subdued it. At the junction of Will's Creek with the Potomac (now Cumberland, Maryland), he reached the
extreme outpost of civilization. Before him stretched more than four hundred miles of unbroken wilderness. The
snow-covered Alleghanies were just in advance. The chill of the coming winter already was making itself felt.
Recent rains had swollen the streams. They could be crossed only on log-rafts, or by the more primitive
methods of wading or swimming,—expedients none too agreeable in freezing weather. But youth and a lofty
spirit halt not for obstacles. Washington pushed on.
At Will's Creek he added to his party. Here he was joined by Mr. Gist, an experienced frontiersman, who knew
well the ways of the wilderness, and by four other persons, two of them Indian traders. On November 14 the
journey was resumed. Hardships now surrounded the little party of adventurers. Miles of rough mountain had to
be climbed; streams, swollen to their limits, to be crossed; unbroken and interminable forests to be
traversed. Day after day they pressed onward, through
diffi-  culties that would have deterred all but the hardiest and most vigorous of men. In ten days they had
accomplished an important section of their journey, and reached those forks of the Ohio which were afterwards
to attain such celebrity both in war and peace,—as the site of Fort Duquesne and of the subsequent city
Twenty miles farther on the Indian settlement of Logstown was reached. Here Washington called the Indian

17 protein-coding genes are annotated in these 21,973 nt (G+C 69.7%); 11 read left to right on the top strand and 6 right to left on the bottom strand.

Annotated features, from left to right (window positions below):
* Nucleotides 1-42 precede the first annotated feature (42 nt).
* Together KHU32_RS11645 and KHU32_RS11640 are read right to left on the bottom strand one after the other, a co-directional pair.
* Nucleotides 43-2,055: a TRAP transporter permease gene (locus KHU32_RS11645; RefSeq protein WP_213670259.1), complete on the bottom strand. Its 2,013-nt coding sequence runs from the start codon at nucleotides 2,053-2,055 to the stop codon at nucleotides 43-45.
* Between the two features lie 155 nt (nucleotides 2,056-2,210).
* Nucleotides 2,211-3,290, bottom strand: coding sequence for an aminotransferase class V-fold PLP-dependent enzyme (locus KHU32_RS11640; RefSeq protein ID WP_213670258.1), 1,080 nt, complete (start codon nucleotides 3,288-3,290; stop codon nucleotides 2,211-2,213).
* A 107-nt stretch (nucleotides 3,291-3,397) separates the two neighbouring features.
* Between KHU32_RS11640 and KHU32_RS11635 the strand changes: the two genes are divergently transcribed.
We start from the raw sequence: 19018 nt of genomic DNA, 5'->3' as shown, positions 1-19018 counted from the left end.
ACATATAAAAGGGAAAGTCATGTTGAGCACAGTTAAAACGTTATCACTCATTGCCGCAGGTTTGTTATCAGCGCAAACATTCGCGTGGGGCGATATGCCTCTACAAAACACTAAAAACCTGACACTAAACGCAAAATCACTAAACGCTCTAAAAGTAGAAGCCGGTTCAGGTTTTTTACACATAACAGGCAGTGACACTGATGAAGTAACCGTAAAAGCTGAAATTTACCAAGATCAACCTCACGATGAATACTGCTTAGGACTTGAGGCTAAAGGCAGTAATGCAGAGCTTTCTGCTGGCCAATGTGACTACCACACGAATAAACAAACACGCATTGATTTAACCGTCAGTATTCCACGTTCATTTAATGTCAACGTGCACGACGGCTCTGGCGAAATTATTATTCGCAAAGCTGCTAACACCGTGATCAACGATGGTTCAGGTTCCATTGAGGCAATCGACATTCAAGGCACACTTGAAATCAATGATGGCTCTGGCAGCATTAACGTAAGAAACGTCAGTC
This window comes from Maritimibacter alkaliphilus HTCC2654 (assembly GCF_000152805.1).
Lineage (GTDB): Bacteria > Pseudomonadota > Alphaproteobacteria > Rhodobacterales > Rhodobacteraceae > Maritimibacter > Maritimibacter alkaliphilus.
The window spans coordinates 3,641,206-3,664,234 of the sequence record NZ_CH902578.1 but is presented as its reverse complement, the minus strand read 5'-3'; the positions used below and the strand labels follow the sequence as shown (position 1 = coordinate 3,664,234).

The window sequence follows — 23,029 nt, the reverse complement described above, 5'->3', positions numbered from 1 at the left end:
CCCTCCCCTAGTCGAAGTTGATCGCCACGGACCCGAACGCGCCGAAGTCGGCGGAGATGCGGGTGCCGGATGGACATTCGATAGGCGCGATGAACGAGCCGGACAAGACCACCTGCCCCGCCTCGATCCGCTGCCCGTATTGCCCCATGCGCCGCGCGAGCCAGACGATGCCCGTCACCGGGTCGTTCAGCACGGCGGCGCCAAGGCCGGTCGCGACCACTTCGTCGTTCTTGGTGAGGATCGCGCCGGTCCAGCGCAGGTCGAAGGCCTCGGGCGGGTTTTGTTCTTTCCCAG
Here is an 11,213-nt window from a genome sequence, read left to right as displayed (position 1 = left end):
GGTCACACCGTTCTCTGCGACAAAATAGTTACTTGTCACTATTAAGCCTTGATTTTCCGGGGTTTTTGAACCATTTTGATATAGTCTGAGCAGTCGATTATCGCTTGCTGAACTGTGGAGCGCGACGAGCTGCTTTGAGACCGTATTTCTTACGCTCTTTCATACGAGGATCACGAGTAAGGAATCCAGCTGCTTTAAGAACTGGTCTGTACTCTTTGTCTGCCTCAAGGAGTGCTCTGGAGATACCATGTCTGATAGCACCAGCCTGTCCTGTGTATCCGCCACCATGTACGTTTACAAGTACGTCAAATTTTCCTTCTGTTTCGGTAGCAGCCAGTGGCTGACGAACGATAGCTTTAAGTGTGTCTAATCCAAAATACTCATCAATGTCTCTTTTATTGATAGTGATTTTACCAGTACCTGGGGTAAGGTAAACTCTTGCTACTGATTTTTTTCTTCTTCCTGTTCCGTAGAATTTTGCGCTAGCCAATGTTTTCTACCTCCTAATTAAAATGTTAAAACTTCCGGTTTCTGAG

chiefs together in conference. The leading chief was known as Tanacharison (Half-King), an Indian patriot, who
had been much disturbed by the French and English incursions. He had been to the French forts. What he had
said to their commanders is curious, and worthy of being quoted:
"Fathers, I am come to tell you your own speeches; what your own mouths have declared. Fathers, you in former
days set a silver basin before us, wherein was the leg of a beaver, and desired all the nations to come and
eat of it,—to eat in peace and plenty, and not to be churlish to one another; and that, if any person
should be found to be a disturber, I here lay down by the edge of the dish a rod, which you must scourge them
with; and if your father should get foolish in my old days, I desire you may use it upon me as well as others.
Now, fathers, it is you who are the disturbers in this land, by coming and building your towns, and taking it
away unknown to us, and by force. . . .
"Fathers, I desire you may hear me in civilness; if not, we must handle that rod which was laid down
 for the use of the obstreperous. . . . Fathers, both you and the English are white; we live in a country
between; therefore, the land belongs to neither one nor the other. The Great Being above allowed it to be a
place of residence for us; so, fathers, I desire you to withdraw, as I have done our brothers the English: for
I will keep you at arms' length. I lay this down as a trial for both, to see which will have the greatest
regard for it, and that side we will stand by, and make equal sharers with us. Our brothers, the English, have